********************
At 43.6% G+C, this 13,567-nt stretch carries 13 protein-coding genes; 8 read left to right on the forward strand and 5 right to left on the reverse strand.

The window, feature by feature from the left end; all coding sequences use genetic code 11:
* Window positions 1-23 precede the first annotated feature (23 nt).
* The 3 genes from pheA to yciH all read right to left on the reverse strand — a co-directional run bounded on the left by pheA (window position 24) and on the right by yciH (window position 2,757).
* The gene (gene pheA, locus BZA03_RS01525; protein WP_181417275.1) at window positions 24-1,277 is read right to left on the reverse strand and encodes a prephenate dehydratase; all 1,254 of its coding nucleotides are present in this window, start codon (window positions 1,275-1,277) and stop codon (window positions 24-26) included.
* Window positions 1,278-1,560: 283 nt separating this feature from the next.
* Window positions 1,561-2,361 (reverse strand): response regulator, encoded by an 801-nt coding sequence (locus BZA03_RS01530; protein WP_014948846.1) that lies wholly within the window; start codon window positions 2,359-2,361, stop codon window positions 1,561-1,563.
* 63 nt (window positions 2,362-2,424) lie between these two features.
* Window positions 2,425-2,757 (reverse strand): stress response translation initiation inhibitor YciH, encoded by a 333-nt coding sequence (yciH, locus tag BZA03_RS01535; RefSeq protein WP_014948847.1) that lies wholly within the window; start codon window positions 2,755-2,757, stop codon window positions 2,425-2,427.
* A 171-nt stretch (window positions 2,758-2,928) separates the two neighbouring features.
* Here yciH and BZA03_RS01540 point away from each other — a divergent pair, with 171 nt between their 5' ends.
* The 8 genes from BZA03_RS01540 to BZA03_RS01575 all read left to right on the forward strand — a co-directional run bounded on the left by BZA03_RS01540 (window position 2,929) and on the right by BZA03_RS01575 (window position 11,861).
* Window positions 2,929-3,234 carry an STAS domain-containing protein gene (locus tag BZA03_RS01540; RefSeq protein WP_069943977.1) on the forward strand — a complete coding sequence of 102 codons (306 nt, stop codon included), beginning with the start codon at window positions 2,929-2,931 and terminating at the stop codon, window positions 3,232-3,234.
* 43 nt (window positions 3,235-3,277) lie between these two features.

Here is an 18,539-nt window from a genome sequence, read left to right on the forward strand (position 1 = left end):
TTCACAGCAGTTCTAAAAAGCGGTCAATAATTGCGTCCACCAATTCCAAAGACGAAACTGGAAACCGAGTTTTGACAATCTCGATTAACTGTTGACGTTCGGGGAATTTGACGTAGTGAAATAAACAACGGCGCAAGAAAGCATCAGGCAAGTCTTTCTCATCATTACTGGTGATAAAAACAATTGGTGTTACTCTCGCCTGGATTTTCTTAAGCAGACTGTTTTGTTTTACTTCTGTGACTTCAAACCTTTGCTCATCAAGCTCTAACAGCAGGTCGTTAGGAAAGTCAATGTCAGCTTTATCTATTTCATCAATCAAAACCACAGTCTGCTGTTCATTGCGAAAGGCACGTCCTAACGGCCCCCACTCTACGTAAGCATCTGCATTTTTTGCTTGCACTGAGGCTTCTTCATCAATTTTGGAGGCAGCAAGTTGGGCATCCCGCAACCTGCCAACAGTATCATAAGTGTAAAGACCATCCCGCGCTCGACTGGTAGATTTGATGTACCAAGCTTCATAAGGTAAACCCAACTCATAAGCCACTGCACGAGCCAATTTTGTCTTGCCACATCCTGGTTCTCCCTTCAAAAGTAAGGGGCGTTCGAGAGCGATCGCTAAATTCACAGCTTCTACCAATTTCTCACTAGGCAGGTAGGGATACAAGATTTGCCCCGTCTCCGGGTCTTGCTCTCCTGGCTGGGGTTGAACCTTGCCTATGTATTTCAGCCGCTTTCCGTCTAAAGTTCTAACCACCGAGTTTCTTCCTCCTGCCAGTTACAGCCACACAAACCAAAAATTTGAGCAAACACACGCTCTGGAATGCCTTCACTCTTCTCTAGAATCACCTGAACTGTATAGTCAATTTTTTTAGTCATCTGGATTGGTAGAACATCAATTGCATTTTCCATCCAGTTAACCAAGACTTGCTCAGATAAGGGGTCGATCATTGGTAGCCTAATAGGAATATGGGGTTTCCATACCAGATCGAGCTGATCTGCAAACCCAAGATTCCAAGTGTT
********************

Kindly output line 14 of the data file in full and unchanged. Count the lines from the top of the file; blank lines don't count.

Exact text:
* 43 nt (window positions 3,235-3,277) lie between these two features.